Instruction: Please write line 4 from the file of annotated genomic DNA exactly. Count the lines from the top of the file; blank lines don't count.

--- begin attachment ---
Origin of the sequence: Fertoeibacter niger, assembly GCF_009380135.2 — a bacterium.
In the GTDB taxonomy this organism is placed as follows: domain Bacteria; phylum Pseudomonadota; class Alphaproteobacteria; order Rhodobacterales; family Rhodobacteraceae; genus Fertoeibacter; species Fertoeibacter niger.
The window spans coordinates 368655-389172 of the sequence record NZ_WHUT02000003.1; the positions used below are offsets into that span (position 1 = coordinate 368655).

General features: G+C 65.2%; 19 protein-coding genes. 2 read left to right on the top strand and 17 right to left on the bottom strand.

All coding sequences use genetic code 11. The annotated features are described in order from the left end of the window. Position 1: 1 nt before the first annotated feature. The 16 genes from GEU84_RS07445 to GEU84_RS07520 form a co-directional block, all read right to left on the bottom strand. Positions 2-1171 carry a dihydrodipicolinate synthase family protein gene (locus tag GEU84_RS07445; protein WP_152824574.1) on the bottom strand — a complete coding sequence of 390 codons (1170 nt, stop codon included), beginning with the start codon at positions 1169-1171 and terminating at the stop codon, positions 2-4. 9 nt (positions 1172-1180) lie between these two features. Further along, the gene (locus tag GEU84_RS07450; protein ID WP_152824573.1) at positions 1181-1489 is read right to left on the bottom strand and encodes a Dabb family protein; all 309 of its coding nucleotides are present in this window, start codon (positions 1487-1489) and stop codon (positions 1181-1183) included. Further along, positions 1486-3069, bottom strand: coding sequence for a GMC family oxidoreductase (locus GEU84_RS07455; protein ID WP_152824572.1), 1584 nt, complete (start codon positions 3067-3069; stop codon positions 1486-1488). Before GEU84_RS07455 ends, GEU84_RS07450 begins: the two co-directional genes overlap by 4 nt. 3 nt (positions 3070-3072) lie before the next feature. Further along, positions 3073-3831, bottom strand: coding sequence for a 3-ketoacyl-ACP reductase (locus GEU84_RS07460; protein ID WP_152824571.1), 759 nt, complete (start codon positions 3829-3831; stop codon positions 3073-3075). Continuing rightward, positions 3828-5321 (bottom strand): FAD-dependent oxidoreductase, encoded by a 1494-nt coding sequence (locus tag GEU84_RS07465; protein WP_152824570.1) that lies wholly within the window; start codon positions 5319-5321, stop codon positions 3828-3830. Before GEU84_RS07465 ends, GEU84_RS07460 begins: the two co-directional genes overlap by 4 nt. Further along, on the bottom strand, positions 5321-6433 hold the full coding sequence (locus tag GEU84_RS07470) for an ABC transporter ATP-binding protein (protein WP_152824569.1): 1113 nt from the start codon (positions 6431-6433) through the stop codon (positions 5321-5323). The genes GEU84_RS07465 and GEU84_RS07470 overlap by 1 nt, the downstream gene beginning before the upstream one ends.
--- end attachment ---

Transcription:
General features: G+C 65.2%; 19 protein-coding genes. 2 read left to right on the top strand and 17 right to left on the bottom strand.